Most people recently diagnosed with the coronavirus in D.C. had no known contact with someone who had the virus and did not attend events or travel, new data from the city says.
D.C.’s health director said she’s concerned about the continued spread of the virus within communities.
“Many of our cases are still not connected to each other,” Dr. LaQuandra Nesbitt said at a news conference Monday.
The health department looked at the 971 people who tested positive for COVID-19 between July 31 and Aug. 13. About 700 people answered a question about whether they had any contact with anyone found to have the virus. More than half of people said no. Twelve percent said they were unsure and 36% said yes.
About 15% of people who tested positive had gone to events with five or more people during the period they were exposed. This category of events includes parties, cookouts, meetings and places of worship. About 11% of people reported traveling by modes including flying and using a ride-hailing service.
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The city warned that the data has limitations. Contact tracers have completed interviews since mid-June with about 70% of people who have tested positive. Some people can’t be reached or have not been willing to share information about their exposure or close contacts.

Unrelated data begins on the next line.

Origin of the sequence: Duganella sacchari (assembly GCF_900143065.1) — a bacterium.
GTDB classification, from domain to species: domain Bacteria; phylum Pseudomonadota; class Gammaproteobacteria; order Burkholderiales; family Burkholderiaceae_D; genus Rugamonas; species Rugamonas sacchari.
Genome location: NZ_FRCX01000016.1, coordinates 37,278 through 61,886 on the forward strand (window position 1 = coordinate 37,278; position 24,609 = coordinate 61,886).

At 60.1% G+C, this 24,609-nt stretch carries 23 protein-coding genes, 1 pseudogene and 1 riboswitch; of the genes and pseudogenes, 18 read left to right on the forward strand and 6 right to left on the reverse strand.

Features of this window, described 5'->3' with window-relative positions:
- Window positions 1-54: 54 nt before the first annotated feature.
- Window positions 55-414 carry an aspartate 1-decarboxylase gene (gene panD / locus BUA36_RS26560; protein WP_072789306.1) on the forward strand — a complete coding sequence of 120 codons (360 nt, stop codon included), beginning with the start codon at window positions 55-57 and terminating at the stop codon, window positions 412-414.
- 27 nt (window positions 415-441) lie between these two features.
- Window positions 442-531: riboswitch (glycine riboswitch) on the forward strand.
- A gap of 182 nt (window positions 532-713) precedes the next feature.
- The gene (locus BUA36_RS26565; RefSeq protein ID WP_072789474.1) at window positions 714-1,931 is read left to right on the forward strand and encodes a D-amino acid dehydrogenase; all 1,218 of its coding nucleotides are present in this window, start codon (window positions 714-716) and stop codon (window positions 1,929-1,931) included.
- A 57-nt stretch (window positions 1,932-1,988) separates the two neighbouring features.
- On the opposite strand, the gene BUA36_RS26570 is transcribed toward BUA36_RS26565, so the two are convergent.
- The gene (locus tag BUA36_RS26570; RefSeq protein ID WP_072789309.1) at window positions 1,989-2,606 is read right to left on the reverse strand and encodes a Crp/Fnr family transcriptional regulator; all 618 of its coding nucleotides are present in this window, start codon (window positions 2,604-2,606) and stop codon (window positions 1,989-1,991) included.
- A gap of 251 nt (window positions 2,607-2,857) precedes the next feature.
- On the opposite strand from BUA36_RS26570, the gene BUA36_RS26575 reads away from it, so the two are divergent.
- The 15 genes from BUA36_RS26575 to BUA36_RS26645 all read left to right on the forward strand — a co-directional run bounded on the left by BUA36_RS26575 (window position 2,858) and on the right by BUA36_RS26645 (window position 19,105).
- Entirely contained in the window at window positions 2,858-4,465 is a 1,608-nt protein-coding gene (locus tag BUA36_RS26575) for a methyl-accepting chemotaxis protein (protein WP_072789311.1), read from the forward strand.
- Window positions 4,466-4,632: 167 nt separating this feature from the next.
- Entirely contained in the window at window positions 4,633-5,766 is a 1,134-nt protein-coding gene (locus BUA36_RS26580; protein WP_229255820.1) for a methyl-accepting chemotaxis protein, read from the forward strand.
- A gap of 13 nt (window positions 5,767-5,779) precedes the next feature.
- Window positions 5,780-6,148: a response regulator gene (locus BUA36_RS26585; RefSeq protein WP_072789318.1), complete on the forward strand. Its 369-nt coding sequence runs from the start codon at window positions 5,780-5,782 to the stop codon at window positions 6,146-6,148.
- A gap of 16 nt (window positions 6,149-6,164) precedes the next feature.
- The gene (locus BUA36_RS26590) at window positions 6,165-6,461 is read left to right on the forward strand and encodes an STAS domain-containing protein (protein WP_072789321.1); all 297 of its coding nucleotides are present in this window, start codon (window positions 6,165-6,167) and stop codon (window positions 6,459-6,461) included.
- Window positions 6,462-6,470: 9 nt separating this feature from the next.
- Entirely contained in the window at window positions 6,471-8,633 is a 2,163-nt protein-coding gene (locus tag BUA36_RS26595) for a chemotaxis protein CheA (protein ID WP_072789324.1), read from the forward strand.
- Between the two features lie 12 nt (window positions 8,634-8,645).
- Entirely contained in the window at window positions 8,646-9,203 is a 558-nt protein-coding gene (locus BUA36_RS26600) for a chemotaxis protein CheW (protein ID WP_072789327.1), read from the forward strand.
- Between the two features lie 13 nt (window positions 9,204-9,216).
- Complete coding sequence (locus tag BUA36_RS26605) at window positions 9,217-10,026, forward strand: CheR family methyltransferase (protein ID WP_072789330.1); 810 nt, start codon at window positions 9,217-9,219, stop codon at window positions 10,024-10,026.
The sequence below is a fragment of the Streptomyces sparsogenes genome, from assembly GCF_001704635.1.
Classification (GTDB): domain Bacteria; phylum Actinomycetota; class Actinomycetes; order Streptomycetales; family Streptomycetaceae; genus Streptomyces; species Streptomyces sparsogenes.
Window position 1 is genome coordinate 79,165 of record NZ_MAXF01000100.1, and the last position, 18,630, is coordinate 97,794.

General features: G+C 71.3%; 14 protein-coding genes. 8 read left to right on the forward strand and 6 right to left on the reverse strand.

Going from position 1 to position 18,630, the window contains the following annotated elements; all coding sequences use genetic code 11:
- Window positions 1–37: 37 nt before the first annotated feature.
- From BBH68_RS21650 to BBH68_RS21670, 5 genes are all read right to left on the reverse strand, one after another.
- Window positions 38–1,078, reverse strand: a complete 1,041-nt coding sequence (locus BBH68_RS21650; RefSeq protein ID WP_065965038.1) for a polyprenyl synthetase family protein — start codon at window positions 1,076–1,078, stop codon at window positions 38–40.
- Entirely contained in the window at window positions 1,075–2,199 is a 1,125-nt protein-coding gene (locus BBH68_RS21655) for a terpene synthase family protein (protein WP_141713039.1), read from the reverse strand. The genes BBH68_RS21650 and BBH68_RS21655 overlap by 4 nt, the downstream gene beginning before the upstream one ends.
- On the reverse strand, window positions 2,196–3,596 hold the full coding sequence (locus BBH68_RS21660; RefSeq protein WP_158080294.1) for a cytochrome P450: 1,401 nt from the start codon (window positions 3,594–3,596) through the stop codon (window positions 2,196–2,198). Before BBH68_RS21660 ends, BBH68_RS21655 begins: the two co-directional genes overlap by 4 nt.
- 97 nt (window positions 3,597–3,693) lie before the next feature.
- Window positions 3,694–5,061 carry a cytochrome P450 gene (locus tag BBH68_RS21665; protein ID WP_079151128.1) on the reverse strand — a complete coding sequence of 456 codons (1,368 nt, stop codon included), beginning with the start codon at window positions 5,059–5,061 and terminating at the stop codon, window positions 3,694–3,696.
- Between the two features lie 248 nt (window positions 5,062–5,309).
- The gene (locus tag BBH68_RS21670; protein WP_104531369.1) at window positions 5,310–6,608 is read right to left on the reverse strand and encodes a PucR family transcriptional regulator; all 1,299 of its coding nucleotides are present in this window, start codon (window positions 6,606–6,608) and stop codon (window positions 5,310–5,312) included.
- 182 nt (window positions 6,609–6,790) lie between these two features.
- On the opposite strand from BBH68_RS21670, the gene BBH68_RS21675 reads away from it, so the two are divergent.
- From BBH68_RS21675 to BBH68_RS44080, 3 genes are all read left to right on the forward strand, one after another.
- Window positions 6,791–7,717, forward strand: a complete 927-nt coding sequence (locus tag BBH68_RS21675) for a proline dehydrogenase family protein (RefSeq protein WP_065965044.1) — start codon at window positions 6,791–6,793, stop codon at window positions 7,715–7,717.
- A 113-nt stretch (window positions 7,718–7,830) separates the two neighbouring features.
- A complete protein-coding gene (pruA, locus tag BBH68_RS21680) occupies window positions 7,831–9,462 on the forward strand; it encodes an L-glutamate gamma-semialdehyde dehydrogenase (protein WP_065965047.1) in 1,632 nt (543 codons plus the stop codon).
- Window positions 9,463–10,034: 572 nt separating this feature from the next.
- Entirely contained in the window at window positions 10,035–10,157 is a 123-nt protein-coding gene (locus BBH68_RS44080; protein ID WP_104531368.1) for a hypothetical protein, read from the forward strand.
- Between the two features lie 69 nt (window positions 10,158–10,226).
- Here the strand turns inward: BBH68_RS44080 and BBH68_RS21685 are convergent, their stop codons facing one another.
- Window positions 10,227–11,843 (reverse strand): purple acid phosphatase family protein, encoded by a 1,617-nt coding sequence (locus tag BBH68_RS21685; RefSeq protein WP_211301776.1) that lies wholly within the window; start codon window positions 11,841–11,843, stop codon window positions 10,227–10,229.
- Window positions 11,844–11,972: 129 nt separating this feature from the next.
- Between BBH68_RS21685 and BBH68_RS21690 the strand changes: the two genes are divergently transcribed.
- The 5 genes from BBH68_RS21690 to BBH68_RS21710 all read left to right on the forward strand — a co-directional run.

The health director said eating inside a restaurant poses a potential health risk but there’s no recommendation now to shut down restaurants again. Exposure during travel or in the workplace appears to be higher risk.
D.C. announced on Monday another 53 cases of the virus. No additional deaths were announced. Since the start of the pandemic, D.C. has tallied more than 13,000 cases of the virus. At least 597 people have died.
The District has reported a consistent increase in community spread since mid-June, meaning the city has not made progress in the key area for weeks.
The city continues to urge D.C. residents to stay six feet from anyone outside their household and wear face coverings.
“Wearing a mask around friends, family and coworkers is not a sign of distrust or disrespect. It signals that you care about their health and well-being,” briefing materials say.
Stay with NBC Washington for more details on this developing story.